The Rita Ora you might think you know is not even half the Rita Ora you'll soon learn to love. She's beyond itching to tell you who that is via her confessional new songs that will reclaim her position at the top of the pop tree. Today there are tears of catharsis, therapeutic rants and a helluva lot of laughter as the woman behind the brand continues to propel herself toward making her aspirations come true, against all the odds.


Music is the key. Music is the first and last thing on Rita's mind – that has never changed. Her team hasn’t either—they’ve known her since she was a young teenager, obsessed with singing and only singing. “They’ve seen how hungry I am, still am. I haven't lost the hunger. But as you can see,” she sighs, “I'm at this point in my life where it hurts me to feel like people consider me to be 'empty famous'. I can give a lot more musically. I know a lot about music, I love it, I grew up singing my whole life and I deserve more respect than that. I kinda wish I was incognito. On this second album I've put my blood in it, literally.”


“The album was my resurrection. I got myself together. I had amazing people around me. I went back to the drawing board and started writing with them.” Those people included Ed Sheeran, Prince, Diplo, Dr. Luke, Miley Cyrus, Will.i.am, Sam Smith, Charli XCX, and Drake, who asked her to play at Wireless festival in London with him. She insists, however, that the album isn't about who's on it. It's about making something “timeless” that she'll want to perform in 10 years from now when she'll still be doggedly working toward being the biggest pop star on the planet.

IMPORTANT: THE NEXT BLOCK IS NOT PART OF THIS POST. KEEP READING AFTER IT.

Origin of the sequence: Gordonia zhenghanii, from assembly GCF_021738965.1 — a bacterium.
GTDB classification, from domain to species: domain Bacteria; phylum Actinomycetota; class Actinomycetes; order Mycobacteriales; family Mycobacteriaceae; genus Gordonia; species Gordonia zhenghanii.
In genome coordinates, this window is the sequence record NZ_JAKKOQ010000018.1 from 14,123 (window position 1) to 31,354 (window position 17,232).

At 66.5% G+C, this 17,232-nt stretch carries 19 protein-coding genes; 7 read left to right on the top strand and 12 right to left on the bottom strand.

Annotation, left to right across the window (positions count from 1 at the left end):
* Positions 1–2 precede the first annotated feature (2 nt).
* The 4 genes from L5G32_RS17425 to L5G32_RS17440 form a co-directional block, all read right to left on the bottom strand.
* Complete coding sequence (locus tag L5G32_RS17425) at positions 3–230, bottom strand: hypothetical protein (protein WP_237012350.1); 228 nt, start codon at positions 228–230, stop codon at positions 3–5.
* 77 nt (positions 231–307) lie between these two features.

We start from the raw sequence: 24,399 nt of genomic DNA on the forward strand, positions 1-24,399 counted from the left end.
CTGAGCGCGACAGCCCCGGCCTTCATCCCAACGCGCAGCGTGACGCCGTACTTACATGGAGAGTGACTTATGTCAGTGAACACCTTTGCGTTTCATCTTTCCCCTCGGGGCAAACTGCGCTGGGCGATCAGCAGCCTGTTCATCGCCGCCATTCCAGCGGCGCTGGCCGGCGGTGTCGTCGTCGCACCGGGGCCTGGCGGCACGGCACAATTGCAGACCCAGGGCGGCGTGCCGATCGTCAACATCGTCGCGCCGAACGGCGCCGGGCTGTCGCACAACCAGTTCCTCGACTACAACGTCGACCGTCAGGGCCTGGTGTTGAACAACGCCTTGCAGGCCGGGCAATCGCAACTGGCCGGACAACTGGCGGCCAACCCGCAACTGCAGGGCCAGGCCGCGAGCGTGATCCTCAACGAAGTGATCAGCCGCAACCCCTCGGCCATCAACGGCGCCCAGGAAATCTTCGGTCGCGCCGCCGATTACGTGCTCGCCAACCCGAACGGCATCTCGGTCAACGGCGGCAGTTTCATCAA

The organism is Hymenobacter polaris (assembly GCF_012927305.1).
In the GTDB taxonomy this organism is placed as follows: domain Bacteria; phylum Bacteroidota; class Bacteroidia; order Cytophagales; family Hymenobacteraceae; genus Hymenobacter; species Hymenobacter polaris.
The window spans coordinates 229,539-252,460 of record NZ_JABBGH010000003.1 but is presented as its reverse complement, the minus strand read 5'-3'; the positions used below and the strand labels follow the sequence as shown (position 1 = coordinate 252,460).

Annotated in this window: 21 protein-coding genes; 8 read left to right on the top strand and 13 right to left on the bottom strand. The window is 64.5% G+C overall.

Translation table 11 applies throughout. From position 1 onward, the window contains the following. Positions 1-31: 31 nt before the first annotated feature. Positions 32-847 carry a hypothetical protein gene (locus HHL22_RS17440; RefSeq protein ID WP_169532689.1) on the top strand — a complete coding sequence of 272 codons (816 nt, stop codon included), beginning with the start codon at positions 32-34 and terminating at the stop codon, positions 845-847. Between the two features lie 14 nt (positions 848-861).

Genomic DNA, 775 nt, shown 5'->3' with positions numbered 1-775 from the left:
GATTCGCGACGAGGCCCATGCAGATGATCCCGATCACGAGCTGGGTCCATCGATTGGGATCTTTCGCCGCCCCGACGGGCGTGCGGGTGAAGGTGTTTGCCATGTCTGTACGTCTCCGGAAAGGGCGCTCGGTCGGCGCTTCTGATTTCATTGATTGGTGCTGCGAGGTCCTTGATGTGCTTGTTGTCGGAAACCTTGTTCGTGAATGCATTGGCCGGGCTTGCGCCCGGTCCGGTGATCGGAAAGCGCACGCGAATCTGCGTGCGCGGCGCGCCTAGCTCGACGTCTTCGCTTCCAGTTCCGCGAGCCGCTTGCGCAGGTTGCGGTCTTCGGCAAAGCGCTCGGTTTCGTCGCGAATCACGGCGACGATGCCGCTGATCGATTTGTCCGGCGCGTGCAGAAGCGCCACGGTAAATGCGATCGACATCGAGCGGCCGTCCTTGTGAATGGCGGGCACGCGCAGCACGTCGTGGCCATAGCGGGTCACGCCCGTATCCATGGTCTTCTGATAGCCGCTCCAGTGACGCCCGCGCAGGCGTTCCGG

Rita has chosen her collaborators carefully; every one of them teaches her something about the type of artist she wants to represent. “So this album I wanna be the rockstar that I always was,” she says, with a warrior-like spirit. “I have to fight every day. I still have to grind. I'm working on a scaffolding right now to make a really big building. That's how I'm approaching it.” I ask Rita how she's grown to become so in-demand, referring to the myriad of endorsements she heralds. As someone who used to work in a trainers shop, Rita is particularly proud of her collaboration with adidas. “Bloody hell I loved that. I love clothes and I worked with some of the best designers. It was wicked. I do my research though. There's nothing worse than being embarrassed because you don't know what you're talking about.”


Elsewhere, Rita's been dipping her toes into the film world. Despite attending the famous Sylvia Young School in London, she takes her nascent acting career with a pinch of salt. That said, she's really proud of her role in Southpaw alongside Jake Gyllenhaal. “I play a crackhead. I look like that every day when I don't have hair and makeup on,” she laughs. Rita wouldn't be the first in her family to have a fearless talent for business. Her granddad – a film director responsible for putting Albanian film on the map – is her greatest inspiration next to divas such as Rita Hayworth, Marilyn Monroe and Audrey Hepburn. 


Later that evening, Rita rides me around town blasting her prize choice cuts off her new record. She's put her money where her mouth is, pushing her world-class vocals to the fore, working with producers who understand the London underground that's in her bones and creating a diverse and lyrically mature set of songs to assert herself as a global superstar. Rita Ora has done it on her own terms. When you're a punk, that's the only way you can do it.